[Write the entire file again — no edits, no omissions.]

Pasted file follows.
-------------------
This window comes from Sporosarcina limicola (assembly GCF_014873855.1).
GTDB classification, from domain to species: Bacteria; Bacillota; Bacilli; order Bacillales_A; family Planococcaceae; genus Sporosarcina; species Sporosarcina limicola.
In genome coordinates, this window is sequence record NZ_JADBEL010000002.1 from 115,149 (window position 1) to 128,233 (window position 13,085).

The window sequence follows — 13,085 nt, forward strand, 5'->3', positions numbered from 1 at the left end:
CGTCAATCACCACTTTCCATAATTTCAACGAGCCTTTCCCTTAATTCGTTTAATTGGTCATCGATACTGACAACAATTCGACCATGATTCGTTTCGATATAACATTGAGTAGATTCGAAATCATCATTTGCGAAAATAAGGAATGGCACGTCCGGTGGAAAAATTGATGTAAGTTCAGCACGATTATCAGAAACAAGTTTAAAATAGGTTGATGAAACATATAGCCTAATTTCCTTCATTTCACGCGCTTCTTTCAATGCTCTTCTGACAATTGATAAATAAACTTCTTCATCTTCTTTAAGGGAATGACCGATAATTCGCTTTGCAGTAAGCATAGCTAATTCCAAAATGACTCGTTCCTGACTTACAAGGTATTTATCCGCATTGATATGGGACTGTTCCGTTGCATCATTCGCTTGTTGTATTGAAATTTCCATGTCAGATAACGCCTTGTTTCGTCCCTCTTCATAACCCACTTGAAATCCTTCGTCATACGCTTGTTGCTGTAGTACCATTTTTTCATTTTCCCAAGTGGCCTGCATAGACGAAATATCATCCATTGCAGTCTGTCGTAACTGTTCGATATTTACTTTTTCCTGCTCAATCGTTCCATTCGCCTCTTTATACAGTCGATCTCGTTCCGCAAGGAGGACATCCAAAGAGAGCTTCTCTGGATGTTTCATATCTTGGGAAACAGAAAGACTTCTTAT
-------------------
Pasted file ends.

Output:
This window comes from Sporosarcina limicola (assembly GCF_014873855.1).
GTDB classification, from domain to species: Bacteria; Bacillota; Bacilli; order Bacillales_A; family Planococcaceae; genus Sporosarcina; species Sporosarcina limicola.
In genome coordinates, this window is sequence record NZ_JADBEL010000002.1 from 115,149 (window position 1) to 128,233 (window position 13,085).

The window sequence follows — 13,085 nt, forward strand, 5'->3', positions numbered from 1 at the left end:
CGTCAATCACCACTTTCCATAATTTCAACGAGCCTTTCCCTTAATTCGTTTAATTGGTCATCGATACTGACAACAATTCGACCATGATTCGTTTCGATATAACATTGAGTAGATTCGAAATCATCATTTGCGAAAATAAGGAATGGCACGTCCGGTGGAAAAATTGATGTAAGTTCAGCACGATTATCAGAAACAAGTTTAAAATAGGTTGATGAAACATATAGCCTAATTTCCTTCATTTCACGCGCTTCTTTCAATGCTCTTCTGACAATTGATAAATAAACTTCTTCATCTTCTTTAAGGGAATGACCGATAATTCGCTTTGCAGTAAGCATAGCTAATTCCAAAATGACTCGTTCCTGACTTACAAGGTATTTATCCGCATTGATATGGGACTGTTCCGTTGCATCATTCGCTTGTTGTATTGAAATTTCCATGTCAGATAACGCCTTGTTTCGTCCCTCTTCATAACCCACTTGAAATCCTTCGTCATACGCTTGTTGCTGTAGTACCATTTTTTCATTTTCCCAAGTGGCCTGCATAGACGAAATATCATCCATTGCAGTCTGTCGTAACTGTTCGATATTTACTTTTTCCTGCTCAATCGTTCCATTCGCCTCTTTATACAGTCGATCTCGTTCCGCAAGGAGGACATCCAAAGAGAGCTTCTCTGGATGTTTCATATCTTGGGAAACAGAAAGACTTCTTAT